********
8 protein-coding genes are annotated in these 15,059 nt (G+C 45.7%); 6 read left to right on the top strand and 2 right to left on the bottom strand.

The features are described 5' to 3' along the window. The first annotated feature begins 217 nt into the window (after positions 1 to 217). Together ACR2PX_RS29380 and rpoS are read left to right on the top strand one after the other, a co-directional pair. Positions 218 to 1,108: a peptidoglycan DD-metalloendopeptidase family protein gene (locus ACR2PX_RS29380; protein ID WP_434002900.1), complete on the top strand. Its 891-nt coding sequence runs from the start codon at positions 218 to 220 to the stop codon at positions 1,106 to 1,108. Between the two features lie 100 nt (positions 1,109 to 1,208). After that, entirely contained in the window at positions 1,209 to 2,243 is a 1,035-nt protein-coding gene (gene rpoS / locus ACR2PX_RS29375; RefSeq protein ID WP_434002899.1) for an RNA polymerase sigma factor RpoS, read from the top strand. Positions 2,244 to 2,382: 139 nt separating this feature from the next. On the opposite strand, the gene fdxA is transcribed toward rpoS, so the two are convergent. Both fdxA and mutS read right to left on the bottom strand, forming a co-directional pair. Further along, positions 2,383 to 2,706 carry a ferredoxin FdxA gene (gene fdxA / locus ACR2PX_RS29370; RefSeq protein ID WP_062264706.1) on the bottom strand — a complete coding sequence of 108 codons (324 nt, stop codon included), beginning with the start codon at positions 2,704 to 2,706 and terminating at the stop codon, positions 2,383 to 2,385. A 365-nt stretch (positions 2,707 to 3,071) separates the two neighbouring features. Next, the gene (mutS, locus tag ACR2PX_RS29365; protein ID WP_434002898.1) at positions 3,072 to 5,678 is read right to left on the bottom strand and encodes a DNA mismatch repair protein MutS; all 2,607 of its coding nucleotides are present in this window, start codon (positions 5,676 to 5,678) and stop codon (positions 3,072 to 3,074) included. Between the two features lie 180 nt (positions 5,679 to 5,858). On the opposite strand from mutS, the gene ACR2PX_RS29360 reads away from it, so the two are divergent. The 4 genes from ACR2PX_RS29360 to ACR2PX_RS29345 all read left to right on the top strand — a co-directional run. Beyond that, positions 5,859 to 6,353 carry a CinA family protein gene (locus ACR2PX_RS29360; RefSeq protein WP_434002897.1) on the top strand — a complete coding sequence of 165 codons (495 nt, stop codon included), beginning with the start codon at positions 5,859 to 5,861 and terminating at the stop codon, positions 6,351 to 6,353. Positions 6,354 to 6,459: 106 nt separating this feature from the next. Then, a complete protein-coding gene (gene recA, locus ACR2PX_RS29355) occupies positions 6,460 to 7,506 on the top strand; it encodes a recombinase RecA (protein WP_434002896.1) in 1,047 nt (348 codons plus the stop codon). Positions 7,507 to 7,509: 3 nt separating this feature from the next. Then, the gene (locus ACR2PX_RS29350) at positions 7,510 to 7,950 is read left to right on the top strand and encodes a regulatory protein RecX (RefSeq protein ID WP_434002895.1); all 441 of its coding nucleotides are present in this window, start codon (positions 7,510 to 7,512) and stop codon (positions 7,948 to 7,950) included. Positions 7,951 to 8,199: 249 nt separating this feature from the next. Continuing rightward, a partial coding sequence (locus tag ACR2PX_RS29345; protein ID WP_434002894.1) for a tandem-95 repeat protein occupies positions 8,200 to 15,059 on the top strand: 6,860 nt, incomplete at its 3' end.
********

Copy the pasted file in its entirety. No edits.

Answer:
8 protein-coding genes are annotated in these 15,059 nt (G+C 45.7%); 6 read left to right on the top strand and 2 right to left on the bottom strand.

The features are described 5' to 3' along the window. The first annotated feature begins 217 nt into the window (after positions 1 to 217). Together ACR2PX_RS29380 and rpoS are read left to right on the top strand one after the other, a co-directional pair. Positions 218 to 1,108: a peptidoglycan DD-metalloendopeptidase family protein gene (locus ACR2PX_RS29380; protein ID WP_434002900.1), complete on the top strand. Its 891-nt coding sequence runs from the start codon at positions 218 to 220 to the stop codon at positions 1,106 to 1,108. Between the two features lie 100 nt (positions 1,109 to 1,208). After that, entirely contained in the window at positions 1,209 to 2,243 is a 1,035-nt protein-coding gene (gene rpoS / locus ACR2PX_RS29375; RefSeq protein ID WP_434002899.1) for an RNA polymerase sigma factor RpoS, read from the top strand. Positions 2,244 to 2,382: 139 nt separating this feature from the next. On the opposite strand, the gene fdxA is transcribed toward rpoS, so the two are convergent. Both fdxA and mutS read right to left on the bottom strand, forming a co-directional pair. Further along, positions 2,383 to 2,706 carry a ferredoxin FdxA gene (gene fdxA / locus ACR2PX_RS29370; RefSeq protein ID WP_062264706.1) on the bottom strand — a complete coding sequence of 108 codons (324 nt, stop codon included), beginning with the start codon at positions 2,704 to 2,706 and terminating at the stop codon, positions 2,383 to 2,385. A 365-nt stretch (positions 2,707 to 3,071) separates the two neighbouring features. Next, the gene (mutS, locus tag ACR2PX_RS29365; protein ID WP_434002898.1) at positions 3,072 to 5,678 is read right to left on the bottom strand and encodes a DNA mismatch repair protein MutS; all 2,607 of its coding nucleotides are present in this window, start codon (positions 5,676 to 5,678) and stop codon (positions 3,072 to 3,074) included. Between the two features lie 180 nt (positions 5,679 to 5,858). On the opposite strand from mutS, the gene ACR2PX_RS29360 reads away from it, so the two are divergent. The 4 genes from ACR2PX_RS29360 to ACR2PX_RS29345 all read left to right on the top strand — a co-directional run. Beyond that, positions 5,859 to 6,353 carry a CinA family protein gene (locus ACR2PX_RS29360; RefSeq protein WP_434002897.1) on the top strand — a complete coding sequence of 165 codons (495 nt, stop codon included), beginning with the start codon at positions 5,859 to 5,861 and terminating at the stop codon, positions 6,351 to 6,353. Positions 6,354 to 6,459: 106 nt separating this feature from the next. Then, a complete protein-coding gene (gene recA, locus ACR2PX_RS29355) occupies positions 6,460 to 7,506 on the top strand; it encodes a recombinase RecA (protein WP_434002896.1) in 1,047 nt (348 codons plus the stop codon). Positions 7,507 to 7,509: 3 nt separating this feature from the next. Then, the gene (locus ACR2PX_RS29350) at positions 7,510 to 7,950 is read left to right on the top strand and encodes a regulatory protein RecX (RefSeq protein ID WP_434002895.1); all 441 of its coding nucleotides are present in this window, start codon (positions 7,510 to 7,512) and stop codon (positions 7,948 to 7,950) included. Positions 7,951 to 8,199: 249 nt separating this feature from the next. Continuing rightward, a partial coding sequence (locus tag ACR2PX_RS29345; protein ID WP_434002894.1) for a tandem-95 repeat protein occupies positions 8,200 to 15,059 on the top strand: 6,860 nt, incomplete at its 3' end.